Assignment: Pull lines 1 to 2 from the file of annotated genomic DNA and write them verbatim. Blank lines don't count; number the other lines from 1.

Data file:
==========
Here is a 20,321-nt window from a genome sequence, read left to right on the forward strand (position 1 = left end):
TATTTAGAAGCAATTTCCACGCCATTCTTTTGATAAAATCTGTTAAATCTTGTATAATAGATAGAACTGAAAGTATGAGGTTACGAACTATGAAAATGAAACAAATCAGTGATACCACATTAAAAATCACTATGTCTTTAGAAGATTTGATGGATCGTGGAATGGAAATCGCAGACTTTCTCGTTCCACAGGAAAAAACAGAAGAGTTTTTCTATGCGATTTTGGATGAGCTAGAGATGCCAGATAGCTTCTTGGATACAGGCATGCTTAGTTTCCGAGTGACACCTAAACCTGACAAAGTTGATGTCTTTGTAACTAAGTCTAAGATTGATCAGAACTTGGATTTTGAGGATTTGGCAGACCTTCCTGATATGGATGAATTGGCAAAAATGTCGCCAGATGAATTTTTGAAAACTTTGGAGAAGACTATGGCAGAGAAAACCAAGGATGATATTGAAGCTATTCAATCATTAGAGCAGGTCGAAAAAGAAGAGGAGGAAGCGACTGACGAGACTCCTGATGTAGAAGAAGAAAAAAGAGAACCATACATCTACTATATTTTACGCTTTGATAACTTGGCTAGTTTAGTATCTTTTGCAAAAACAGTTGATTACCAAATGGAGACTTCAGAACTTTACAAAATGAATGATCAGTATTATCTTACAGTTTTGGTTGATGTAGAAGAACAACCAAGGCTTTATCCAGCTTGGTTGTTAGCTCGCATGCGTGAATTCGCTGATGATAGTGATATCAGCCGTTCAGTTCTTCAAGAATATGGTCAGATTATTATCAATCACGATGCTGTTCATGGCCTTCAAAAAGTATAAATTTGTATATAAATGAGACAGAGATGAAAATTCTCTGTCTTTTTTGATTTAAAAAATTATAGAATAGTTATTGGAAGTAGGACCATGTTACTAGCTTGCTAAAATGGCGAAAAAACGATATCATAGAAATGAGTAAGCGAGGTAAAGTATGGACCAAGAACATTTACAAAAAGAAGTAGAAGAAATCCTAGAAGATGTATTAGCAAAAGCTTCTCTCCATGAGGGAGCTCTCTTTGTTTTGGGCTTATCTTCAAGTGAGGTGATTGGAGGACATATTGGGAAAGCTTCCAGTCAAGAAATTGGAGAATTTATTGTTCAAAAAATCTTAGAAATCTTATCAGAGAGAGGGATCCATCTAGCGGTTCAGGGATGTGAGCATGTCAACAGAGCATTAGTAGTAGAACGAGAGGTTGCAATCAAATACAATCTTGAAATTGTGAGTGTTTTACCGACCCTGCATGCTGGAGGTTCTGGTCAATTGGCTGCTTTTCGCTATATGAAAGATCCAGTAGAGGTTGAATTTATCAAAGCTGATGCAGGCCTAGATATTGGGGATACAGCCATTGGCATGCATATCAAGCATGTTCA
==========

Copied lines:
Here is a 20,321-nt window from a genome sequence, read left to right on the forward strand (position 1 = left end):
TATTTAGAAGCAATTTCCACGCCATTCTTTTGATAAAATCTGTTAAATCTTGTATAATAGATAGAACTGAAAGTATGAGGTTACGAACTATGAAAATGAAACAAATCAGTGATACCACATTAAAAATCACTATGTCTTTAGAAGATTTGATGGATCGTGGAATGGAAATCGCAGACTTTCTCGTTCCACAGGAAAAAACAGAAGAGTTTTTCTATGCGATTTTGGATGAGCTAGAGATGCCAGATAGCTTCTTGGATACAGGCATGCTTAGTTTCCGAGTGACACCTAAACCTGACAAAGTTGATGTCTTTGTAACTAAGTCTAAGATTGATCAGAACTTGGATTTTGAGGATTTGGCAGACCTTCCTGATATGGATGAATTGGCAAAAATGTCGCCAGATGAATTTTTGAAAACTTTGGAGAAGACTATGGCAGAGAAAACCAAGGATGATATTGAAGCTATTCAATCATTAGAGCAGGTCGAAAAAGAAGAGGAGGAAGCGACTGACGAGACTCCTGATGTAGAAGAAGAAAAAAGAGAACCATACATCTACTATATTTTACGCTTTGATAACTTGGCTAGTTTAGTATCTTTTGCAAAAACAGTTGATTACCAAATGGAGACTTCAGAACTTTACAAAATGAATGATCAGTATTATCTTACAGTTTTGGTTGATGTAGAAGAACAACCAAGGCTTTATCCAGCTTGGTTGTTAGCTCGCATGCGTGAATTCGCTGATGATAGTGATATCAGCCGTTCAGTTCTTCAAGAATATGGTCAGATTATTATCAATCACGATGCTGTTCATGGCCTTCAAAAAGTATAAATTTGTATATAAATGAGACAGAGATGAAAATTCTCTGTCTTTTTTGATTTAAAAAATTATAGAATAGTTATTGGAAGTAGGACCATGTTACTAGCTTGCTAAAATGGCGAAAAAACGATATCATAGAAATGAGTAAGCGAGGTAAAGTATGGACCAAGAACATTTACAAAAAGAAGTAGAAGAAATCCTAGAAGATGTATTAGCAAAAGCTTCTCTCCATGAGGGAGCTCTCTTTGTTTTGGGCTTATCTTCAAGTGAGGTGATTGGAGGACATATTGGGAAAGCTTCCAGTCAAGAAATTGGAGAATTTATTGTTCAAAAAATCTTAGAAATCTTATCAGAGAGAGGGATCCATCTAGCGGTTCAGGGATGTGAGCATGTCAACAGAGCATTAGTAGTAGAACGAGAGGTTGCAATCAAATACAATCTTGAAATTGTGAGTGTTTTACCGACCCTGCATGCTGGAGGTTCTGGTCAATTGGCTGCTTTTCGCTATATGAAAGATCCAGTAGAGGTTGAATTTATCAAAGCTGATGCAGGCCTAGATATTGGGGATACAGCCATTGGCATGCATATCAAGCATGTTCA